Update, 3:43 p.m. Tuesday:
A San Francisco judge ordered an alleged serial rapist held without bail Tuesday and scheduled further hearings on the case for Thursday.
Orlando Vilchez Lazo, 37, was arrested last week and booked into San Francisco jail on suspicion of nearly four-dozen felonies. Prosecutors filed 12 criminal charges against him Tuesday, stemming from four separate sexual assaults — one in 2013 and three this year. He allegedly picked up women outside bars in the city's South of Market district by posing as a driver they'd ordered using a ride-hailing app, according to police.
In the rapes alleged this year, prosecutors charge that Vilchez Lazo used a knife to threaten women he kidnapped and raped.
The San Francisco Chronicle reported Tuesday that U.S. Immigration and Customs Enforcement officials are seeking to deport Vilchez Lazo to Peru. The federal agency said it lodged a request with San Francisco sheriff's deputies to turn Vilchez Lazo over to immigration authorities if he is released.
The request, known as an immigration detainer, has been found by federal courts to violate defendants' constitutional rights if it results in inmates being held for longer than they would otherwise be released, and San Francisco "sanctuary city" policies generally prohibit cooperation with the ICE requests.
Immigration officials said they expected the detention request to be ignored.
"The San Francisco jail does not honor ICE detainers nor notify ICE about the impending release of aliens in its custody," ICE's statement says. "In doing so, the jail not only provides a refuge for illegal aliens, but it also shields criminal aliens who prey on people in the community.”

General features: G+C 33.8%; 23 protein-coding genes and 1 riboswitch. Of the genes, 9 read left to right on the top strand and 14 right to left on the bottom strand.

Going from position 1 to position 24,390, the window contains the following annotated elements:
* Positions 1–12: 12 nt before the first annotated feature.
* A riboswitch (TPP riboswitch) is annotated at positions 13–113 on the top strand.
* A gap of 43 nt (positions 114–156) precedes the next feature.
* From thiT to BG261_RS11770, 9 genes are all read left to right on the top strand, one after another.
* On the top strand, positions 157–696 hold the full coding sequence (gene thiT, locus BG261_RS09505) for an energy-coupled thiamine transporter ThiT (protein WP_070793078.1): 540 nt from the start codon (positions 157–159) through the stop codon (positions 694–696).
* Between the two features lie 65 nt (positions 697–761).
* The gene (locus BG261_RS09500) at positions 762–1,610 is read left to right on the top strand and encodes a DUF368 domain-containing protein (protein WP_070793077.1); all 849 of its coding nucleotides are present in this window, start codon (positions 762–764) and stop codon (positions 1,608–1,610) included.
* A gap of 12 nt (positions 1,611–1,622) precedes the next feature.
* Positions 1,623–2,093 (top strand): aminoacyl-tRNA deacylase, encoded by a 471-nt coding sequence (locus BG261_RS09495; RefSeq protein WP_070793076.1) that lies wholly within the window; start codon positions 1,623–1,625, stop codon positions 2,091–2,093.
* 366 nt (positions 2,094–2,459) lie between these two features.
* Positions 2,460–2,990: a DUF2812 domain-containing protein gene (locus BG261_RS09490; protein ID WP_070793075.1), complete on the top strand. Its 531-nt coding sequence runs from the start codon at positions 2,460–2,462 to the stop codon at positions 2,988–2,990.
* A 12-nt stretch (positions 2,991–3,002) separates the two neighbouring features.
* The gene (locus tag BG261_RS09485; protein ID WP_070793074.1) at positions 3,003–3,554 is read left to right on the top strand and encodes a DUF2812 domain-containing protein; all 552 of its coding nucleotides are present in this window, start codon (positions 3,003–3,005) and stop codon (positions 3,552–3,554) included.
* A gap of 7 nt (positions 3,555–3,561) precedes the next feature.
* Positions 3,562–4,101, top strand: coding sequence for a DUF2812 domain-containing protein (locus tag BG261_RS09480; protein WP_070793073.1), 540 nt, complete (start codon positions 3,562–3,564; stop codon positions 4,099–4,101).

Prosecutors and defense attorneys said the statement from ICE is confusing because San Francisco's sanctuary policies are not at issue in the case.
"This person has no criminal history," district attorney's spokesman Alex Bastian said. "This is a state-court case."
City and state laws limiting cooperation between local law enforcement and federal immigration officials would only have affected Vilchez Lazo if he had been in criminal custody before his most recent arrest and was not turned over to ICE, attorneys familiar with the case said.
"This case has nothing to do with the sanctuary laws in San Francisco," deputy public defender Eric Quandt said outside of court Tuesday. "It has nothing to do with Mr. Vilchez Lazo's immigration status whatsoever. This looks to be an attempt by ICE at advancing their political agenda."
The politicization of the case echoes the national fallout after the 2015 slaying of Kathryn Steinle on a pedestrian pier near San Francisco's Ferry Building. Jose Inez Garcia Zarate had been released from San Francisco jail two months before the shooting — despite an ICE detainer — and was charged with murdering Steinle.